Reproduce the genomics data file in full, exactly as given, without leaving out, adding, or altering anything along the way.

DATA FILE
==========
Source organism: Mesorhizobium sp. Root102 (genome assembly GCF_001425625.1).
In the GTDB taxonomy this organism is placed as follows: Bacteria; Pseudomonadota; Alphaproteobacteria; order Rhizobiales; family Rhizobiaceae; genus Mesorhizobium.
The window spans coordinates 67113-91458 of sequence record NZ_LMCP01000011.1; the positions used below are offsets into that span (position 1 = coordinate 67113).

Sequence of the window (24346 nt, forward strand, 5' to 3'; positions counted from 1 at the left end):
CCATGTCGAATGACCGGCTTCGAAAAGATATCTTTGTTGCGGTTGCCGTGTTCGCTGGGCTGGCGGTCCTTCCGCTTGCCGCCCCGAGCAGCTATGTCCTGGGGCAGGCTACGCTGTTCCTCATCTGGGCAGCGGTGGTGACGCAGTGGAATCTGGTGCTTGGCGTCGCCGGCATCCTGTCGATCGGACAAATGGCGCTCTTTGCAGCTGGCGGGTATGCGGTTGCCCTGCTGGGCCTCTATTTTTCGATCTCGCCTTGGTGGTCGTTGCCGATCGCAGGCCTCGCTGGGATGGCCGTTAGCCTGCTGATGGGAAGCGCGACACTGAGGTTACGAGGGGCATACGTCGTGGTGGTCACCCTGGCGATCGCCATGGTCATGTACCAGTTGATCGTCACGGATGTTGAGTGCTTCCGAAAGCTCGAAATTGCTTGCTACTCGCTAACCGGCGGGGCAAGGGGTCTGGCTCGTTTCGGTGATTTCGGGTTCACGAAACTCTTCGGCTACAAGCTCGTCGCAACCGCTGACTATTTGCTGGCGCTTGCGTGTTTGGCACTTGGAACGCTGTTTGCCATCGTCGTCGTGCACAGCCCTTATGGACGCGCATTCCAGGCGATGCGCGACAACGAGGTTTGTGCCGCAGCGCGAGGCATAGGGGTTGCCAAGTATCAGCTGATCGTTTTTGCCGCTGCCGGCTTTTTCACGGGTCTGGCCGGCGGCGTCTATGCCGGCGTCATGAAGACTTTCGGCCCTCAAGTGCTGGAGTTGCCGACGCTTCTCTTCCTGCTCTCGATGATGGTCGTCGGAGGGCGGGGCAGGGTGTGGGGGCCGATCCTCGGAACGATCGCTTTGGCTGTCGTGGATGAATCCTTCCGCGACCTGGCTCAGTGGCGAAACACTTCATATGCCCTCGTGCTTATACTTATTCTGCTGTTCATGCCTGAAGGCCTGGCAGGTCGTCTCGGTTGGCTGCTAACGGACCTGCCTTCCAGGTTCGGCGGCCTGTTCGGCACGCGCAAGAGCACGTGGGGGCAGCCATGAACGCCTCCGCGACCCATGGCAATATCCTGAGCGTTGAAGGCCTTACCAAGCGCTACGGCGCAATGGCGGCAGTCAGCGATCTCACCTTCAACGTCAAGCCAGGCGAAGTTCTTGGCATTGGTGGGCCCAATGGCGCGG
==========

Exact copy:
Source organism: Mesorhizobium sp. Root102 (genome assembly GCF_001425625.1).
In the GTDB taxonomy this organism is placed as follows: Bacteria; Pseudomonadota; Alphaproteobacteria; order Rhizobiales; family Rhizobiaceae; genus Mesorhizobium.
The window spans coordinates 67113-91458 of sequence record NZ_LMCP01000011.1; the positions used below are offsets into that span (position 1 = coordinate 67113).

Sequence of the window (24346 nt, forward strand, 5' to 3'; positions counted from 1 at the left end):
CCATGTCGAATGACCGGCTTCGAAAAGATATCTTTGTTGCGGTTGCCGTGTTCGCTGGGCTGGCGGTCCTTCCGCTTGCCGCCCCGAGCAGCTATGTCCTGGGGCAGGCTACGCTGTTCCTCATCTGGGCAGCGGTGGTGACGCAGTGGAATCTGGTGCTTGGCGTCGCCGGCATCCTGTCGATCGGACAAATGGCGCTCTTTGCAGCTGGCGGGTATGCGGTTGCCCTGCTGGGCCTCTATTTTTCGATCTCGCCTTGGTGGTCGTTGCCGATCGCAGGCCTCGCTGGGATGGCCGTTAGCCTGCTGATGGGAAGCGCGACACTGAGGTTACGAGGGGCATACGTCGTGGTGGTCACCCTGGCGATCGCCATGGTCATGTACCAGTTGATCGTCACGGATGTTGAGTGCTTCCGAAAGCTCGAAATTGCTTGCTACTCGCTAACCGGCGGGGCAAGGGGTCTGGCTCGTTTCGGTGATTTCGGGTTCACGAAACTCTTCGGCTACAAGCTCGTCGCAACCGCTGACTATTTGCTGGCGCTTGCGTGTTTGGCACTTGGAACGCTGTTTGCCATCGTCGTCGTGCACAGCCCTTATGGACGCGCATTCCAGGCGATGCGCGACAACGAGGTTTGTGCCGCAGCGCGAGGCATAGGGGTTGCCAAGTATCAGCTGATCGTTTTTGCCGCTGCCGGCTTTTTCACGGGTCTGGCCGGCGGCGTCTATGCCGGCGTCATGAAGACTTTCGGCCCTCAAGTGCTGGAGTTGCCGACGCTTCTCTTCCTGCTCTCGATGATGGTCGTCGGAGGGCGGGGCAGGGTGTGGGGGCCGATCCTCGGAACGATCGCTTTGGCTGTCGTGGATGAATCCTTCCGCGACCTGGCTCAGTGGCGAAACACTTCATATGCCCTCGTGCTTATACTTATTCTGCTGTTCATGCCTGAAGGCCTGGCAGGTCGTCTCGGTTGGCTGCTAACGGACCTGCCTTCCAGGTTCGGCGGCCTGTTCGGCACGCGCAAGAGCACGTGGGGGCAGCCATGAACGCCTCCGCGACCCATGGCAATATCCTGAGCGTTGAAGGCCTTACCAAGCGCTACGGCGCAATGGCGGCAGTCAGCGATCTCACCTTCAACGTCAAGCCAGGCGAAGTTCTTGGCATTGGTGGGCCCAATGGCGCGG